MyODP News Online
A Retirement Farewell from Agnes A. Rudolf
A forward from ODP Deputy Secretary Kristin Ahrens:
ODP Fiscal Officer Agnes Rudolf has announced her retirement. Agnes’ story is a familiar one, people stumble into this work and find a passion for it; they find a community in which they have a sense of belonging and decades later look back on their career with pride and accomplishment. Agnes' service to the field of disabilities is recognized and appreciated; her opinion on complex matters has been sought out and she will be missed. Agnes took some time to reflect on what this field has meant to her over her forty-eight-year career in working with individuals with developmental and intellectual disabilities; which we are pleased to share with you:
Forty-eight years ago, at the age of 22, I began my career by accident. I was taking graduate classes at Lehigh U while waitressing, the woman with whom I carpooled suggested that I take her part-time job as a relief house parent at a group home since she was leaving. She introduced me to the full-time house parents, Ann and Tom. I had no experience; I had never even met anyone who had a disability. But they introduced me to the six women with whom I would be working, and we all hit it off. The women voted to hire me. Three months later, I accepted the position of full-time house parent at the same nonprofit working with five men. We all learned together - cooking, cleaning, laundry, banking, taking the bus, dining out, going to the movies, taking art classes, shoveling snow for the neighbors. In 1974, we went to Pennhurst, so the men could visit their friends who still lived there.
Ten years later, I went to Willowbrook while working with some agencies who were opening group homes in Brooklyn. In between, I got my Masters in Special Ed from Temple U, taught at Woodhaven (which was run by Temple back in the 70s), moved to Tampa to supervise a children’s program, and returned to PA to work briefly for the Pennhurst Special Master. I then moved to Hoboken to work for New York State and then for two different nonprofits. In the 80s, I spent a lot of time at community meetings trying to explain that people with a disability and the staff who supported them would be good neighbors.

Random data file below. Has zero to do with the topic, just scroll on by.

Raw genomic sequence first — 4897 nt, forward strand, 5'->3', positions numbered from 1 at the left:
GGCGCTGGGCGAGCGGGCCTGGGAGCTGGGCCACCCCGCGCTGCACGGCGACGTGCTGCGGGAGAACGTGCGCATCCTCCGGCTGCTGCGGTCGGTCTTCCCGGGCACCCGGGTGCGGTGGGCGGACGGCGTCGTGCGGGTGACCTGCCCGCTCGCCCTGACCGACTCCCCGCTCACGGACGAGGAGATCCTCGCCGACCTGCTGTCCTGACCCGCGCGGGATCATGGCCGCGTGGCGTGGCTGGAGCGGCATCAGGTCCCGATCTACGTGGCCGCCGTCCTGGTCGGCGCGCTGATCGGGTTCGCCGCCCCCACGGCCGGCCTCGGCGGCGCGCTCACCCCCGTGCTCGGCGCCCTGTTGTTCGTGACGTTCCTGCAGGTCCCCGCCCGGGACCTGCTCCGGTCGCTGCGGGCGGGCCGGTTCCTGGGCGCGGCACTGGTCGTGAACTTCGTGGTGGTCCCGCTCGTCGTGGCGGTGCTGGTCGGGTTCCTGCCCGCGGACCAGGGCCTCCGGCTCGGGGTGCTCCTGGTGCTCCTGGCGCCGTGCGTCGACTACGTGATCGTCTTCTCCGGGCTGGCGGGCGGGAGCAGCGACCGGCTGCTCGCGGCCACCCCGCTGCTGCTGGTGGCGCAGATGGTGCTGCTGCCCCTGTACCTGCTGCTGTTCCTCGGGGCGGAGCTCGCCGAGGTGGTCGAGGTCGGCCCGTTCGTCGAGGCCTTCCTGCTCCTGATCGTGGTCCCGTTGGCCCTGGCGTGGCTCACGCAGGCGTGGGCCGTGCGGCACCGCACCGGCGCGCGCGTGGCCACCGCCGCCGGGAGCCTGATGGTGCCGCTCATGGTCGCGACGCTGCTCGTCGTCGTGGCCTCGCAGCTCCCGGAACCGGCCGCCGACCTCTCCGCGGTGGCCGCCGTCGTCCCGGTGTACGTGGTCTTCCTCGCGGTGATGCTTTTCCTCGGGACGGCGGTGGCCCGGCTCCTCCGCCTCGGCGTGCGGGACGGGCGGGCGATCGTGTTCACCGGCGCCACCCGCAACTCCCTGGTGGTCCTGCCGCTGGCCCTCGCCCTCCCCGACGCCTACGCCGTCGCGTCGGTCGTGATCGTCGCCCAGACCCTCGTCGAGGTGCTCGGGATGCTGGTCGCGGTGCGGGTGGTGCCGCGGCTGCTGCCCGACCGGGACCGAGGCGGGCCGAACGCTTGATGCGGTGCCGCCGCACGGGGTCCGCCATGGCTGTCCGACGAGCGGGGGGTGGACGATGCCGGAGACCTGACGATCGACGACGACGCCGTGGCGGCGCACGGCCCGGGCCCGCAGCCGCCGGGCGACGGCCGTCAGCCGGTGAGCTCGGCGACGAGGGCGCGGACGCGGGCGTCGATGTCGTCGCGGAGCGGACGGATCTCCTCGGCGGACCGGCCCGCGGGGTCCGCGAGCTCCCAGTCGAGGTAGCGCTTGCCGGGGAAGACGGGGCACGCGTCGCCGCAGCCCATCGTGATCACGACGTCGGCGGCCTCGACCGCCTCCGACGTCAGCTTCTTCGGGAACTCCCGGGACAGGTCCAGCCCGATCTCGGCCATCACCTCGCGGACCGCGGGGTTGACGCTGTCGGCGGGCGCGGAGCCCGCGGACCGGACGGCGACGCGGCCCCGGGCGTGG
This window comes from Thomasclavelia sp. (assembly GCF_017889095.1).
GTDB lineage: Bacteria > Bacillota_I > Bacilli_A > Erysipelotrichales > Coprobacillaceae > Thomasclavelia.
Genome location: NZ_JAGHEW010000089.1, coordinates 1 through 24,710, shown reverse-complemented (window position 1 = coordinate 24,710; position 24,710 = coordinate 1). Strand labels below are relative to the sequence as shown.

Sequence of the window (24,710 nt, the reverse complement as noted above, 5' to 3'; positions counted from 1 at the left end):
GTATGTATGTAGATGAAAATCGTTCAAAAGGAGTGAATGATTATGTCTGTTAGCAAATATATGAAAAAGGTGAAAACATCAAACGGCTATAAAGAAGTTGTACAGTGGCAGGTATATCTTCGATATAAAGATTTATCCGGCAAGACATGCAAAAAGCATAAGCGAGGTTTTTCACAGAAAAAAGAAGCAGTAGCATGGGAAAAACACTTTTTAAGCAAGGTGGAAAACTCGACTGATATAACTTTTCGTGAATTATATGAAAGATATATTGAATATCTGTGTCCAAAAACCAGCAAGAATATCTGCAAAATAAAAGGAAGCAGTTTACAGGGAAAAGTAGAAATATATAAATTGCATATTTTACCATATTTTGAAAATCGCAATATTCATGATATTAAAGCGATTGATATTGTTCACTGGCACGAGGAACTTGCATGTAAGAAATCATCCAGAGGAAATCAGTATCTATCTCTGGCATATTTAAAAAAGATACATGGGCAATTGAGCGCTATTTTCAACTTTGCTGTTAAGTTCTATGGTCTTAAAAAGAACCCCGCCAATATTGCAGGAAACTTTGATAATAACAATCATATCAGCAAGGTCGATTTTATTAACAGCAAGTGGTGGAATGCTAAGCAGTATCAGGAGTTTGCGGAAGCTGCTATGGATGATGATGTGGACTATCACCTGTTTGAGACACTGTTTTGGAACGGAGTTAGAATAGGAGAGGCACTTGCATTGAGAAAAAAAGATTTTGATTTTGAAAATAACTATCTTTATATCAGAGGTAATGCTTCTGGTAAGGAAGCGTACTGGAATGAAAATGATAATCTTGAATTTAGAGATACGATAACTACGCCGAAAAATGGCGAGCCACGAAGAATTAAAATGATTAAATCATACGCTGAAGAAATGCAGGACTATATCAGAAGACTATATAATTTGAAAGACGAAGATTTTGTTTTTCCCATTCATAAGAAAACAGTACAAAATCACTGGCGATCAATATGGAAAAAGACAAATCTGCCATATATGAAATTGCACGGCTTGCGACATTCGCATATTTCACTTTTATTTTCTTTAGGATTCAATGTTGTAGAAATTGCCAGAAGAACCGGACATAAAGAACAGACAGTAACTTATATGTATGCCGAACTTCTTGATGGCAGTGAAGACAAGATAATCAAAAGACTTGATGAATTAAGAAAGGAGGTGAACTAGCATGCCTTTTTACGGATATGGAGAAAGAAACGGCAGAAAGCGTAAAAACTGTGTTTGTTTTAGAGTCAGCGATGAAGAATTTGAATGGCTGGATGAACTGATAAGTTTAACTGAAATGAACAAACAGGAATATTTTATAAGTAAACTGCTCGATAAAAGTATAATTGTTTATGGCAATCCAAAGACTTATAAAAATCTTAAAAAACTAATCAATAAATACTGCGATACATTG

A decade later, I returned to PA to work for the city on the Philadelphia ICF Bond Project; and I found myself at more community meetings with the same agenda. The only difference between the NYC and Philadelphia neighbors seemed to be that I rarely needed a police escort when leaving a meeting in Philly.
Another ten years went by while I worked on many projects that focused on people moving to community homes...most because of litigation (Danny B., Ruth L., Embreeville). And of course, there was the Bond Project, which supported primarily people whose families needed out-of-home residential supports for their sons and daughters.
In 1999, I decided to pivot and get additional education in the financial side of nonprofits; I went back to school part time to get a post baccalaureate certificate in accounting. Then I left the city for a CFO position at a nonprofit which provided community homes and related services.
Five years later, I moved to my current contract position with ODP. Working on moving from a county-based system to the current statewide system of services has been challenging; but I know I contributed to good change.
How to finish a 48-year career? I want to thank the people who helped me over the years to do my best and the people who trusted me to support them in building a better life. I want to thank my friends and family who encouraged me to try new things and to thank Ann Favarella who supported the women who voted to give me a chance in 1973.
Good people trying to improve the world have a way of finding each other and I have worked with many, many good people!
My next adventure begins on July 3, 2021!